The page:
Bonds

Treasuries due in a decade tumbled anew, reversing gains after Federal Reserve Governor Lael Brainard urged prudence when it came to tightening U.S. monetary policy. Ten-year yields rose six basis points, or 0.06 percentage point, to 1.73 percent, the highest level since June 23.

The probability of a rate hike at next week’s Fed Open Market Committee meeting dropped by eight percentage points on Monday to 22 percent, futures prices indicated.

Longer-dated securities, which have been outperforming in recent months, led losses. The difference between yields on Treasuries due in two and 30 years -- a measure of the yield curve -- widened to 166 basis points, the most on a closing basis since June 30. Money mangers upped their cash hoard to 5.5 percent, according to the September survey by Bank of America, near the most since November 2001. A record 54 percent of survey respondents said stocks and bonds are overvalued.

The U.S. Treasury’s $12 billion auction of 30-year bonds Tuesday drew a yield of 2.475 percent, above the level indicated in pre-sale trading. The bid-to-cover ratio, at 2.13, is down from 2.33 in the last 10 sales, signaling weaker demand.

European bonds also fell. Yields on 10-year German bonds rose three basis points to 0.07 percent as the notes tumbled for a fourth straight day. Yields on similar-maturity French sovereign debt climbed four basis points to 0.37 percent.

U.K. gilts, which led the global debt-market selloff, reversed gains sparked by inflation data, sending yields higher by four basis points to 0.91 percent, the highest since July 1.

Currencies

The Bloomberg Dollar Spot Index, a gauge of the greenback against 10 major peers, jumped 0.7 percent, erasing its decline from Monday. The yen weakened 0.7 percent versus the dollar, having surged 0.8 percent the previous day as Brainard said the case for Fed tightening was “less compelling.”

An MSCI gauge of developing-nation exchange rates slid 0.2 percent, falling for a third day. The Brazilian real led declines, weakening 2 percent, while the Russian ruble and Mexican peso dropped at least 0.9 percent.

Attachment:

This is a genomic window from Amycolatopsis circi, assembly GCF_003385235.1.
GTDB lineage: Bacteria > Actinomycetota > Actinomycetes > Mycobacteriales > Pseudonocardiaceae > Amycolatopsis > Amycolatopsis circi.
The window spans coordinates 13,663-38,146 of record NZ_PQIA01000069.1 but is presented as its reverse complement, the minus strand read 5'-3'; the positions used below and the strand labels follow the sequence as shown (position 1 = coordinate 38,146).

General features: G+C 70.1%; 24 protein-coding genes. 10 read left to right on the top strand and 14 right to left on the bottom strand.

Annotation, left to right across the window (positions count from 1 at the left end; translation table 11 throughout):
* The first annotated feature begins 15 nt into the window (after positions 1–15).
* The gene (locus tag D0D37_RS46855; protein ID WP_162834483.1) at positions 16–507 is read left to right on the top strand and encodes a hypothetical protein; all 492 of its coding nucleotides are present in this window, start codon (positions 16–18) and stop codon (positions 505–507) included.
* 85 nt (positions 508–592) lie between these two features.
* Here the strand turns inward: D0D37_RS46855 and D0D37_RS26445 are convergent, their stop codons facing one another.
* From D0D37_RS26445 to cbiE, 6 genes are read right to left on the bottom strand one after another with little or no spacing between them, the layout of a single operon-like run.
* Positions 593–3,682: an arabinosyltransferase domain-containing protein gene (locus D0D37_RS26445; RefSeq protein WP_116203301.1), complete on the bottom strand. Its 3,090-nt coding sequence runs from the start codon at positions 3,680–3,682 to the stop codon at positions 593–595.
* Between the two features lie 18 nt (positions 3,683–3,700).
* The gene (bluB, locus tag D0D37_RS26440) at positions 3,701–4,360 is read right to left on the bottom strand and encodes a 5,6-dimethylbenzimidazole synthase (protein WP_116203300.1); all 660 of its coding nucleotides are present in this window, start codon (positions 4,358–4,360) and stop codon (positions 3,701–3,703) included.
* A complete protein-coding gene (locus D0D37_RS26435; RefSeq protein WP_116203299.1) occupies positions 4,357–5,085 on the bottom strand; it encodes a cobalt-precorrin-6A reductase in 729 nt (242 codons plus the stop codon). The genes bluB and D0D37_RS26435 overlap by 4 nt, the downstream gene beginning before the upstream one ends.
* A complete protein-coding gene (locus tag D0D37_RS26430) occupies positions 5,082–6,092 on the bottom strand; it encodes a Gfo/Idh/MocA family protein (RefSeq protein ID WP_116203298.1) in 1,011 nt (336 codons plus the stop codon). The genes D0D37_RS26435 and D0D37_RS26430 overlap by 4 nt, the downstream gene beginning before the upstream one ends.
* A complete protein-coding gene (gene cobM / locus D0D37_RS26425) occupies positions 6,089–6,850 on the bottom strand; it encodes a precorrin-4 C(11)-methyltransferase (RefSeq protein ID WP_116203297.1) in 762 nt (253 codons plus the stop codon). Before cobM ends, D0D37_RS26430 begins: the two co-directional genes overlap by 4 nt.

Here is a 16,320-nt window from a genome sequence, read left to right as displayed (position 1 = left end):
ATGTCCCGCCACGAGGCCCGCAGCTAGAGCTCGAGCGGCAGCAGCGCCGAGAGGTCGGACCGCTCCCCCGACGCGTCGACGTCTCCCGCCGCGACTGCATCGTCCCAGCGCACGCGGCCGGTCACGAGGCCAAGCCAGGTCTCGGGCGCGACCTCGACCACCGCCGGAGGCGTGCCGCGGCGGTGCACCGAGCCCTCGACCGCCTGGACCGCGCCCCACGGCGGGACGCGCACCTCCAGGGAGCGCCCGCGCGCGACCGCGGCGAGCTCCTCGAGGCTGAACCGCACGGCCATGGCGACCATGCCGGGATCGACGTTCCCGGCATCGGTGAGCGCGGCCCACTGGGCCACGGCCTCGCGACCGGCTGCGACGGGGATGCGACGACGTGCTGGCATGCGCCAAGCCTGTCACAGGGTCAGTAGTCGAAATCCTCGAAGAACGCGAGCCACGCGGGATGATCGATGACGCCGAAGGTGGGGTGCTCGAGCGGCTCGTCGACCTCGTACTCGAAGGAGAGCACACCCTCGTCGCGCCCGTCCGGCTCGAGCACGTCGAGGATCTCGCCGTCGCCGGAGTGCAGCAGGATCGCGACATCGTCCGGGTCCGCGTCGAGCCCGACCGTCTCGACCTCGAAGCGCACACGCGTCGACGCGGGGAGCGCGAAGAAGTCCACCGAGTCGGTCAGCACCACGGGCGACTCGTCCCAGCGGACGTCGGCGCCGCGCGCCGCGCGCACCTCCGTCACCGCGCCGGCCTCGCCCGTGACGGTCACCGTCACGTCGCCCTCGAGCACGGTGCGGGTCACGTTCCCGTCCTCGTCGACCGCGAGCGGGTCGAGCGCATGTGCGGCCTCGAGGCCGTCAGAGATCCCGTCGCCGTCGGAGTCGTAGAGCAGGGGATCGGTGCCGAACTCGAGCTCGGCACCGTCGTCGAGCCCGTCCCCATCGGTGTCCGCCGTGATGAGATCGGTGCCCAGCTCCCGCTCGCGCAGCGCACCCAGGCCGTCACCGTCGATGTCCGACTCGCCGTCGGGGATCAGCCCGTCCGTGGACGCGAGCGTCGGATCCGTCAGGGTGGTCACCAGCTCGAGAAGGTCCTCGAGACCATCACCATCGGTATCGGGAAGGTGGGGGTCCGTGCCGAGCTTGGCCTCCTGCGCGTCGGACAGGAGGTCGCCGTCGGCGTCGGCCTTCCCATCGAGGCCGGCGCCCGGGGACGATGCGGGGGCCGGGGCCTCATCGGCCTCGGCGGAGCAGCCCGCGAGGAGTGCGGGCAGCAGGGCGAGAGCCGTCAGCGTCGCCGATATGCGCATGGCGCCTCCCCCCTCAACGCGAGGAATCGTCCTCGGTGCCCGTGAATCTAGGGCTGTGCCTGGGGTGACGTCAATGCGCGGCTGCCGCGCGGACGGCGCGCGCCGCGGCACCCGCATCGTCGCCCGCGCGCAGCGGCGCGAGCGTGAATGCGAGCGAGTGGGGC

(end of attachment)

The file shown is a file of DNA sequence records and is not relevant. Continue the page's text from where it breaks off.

The pound retreated the most in five weeks after a report showed U.K. inflation undershot analyst forecasts. The data again brought into focus the uncertain economic outlook after Britain voted to leave the European Union more than two months ago.

Commodities

West Texas Intermediate crude slumped 3 percent to settle at $44.90 a barrel in New York. World stockpiles of oil will continue to accumulate through 2017, a fourth consecutive year of oversupply, due to declining demand in India and China, the IEA said. 

OPEC also revised up its projections for rival supplies in 2017, predicting an increase in output from outside the group before major producers meet in Algiers for talks later this month. U.S. data due Wednesday is forecast to show the country’s oil inventories rose by 4 million barrels last week, which would be the biggest increase since April.

“Inventories remain high, they’re well above five-year trend levels,” said David Lennox, a resources analyst at Fat Prophets in Sydney. “The market is just waiting to see what happens at the OPEC meeting. If there is a concrete deal and it’s actioned, we’d expect to see prices rally.”

Gold also fell, with bullion for immediate delivery down 0.7 percent to $1,319.05 an ounce, touching a 1 1/2-week low. The precious metal has declined for five sessions, its longest run of losses in almost a month.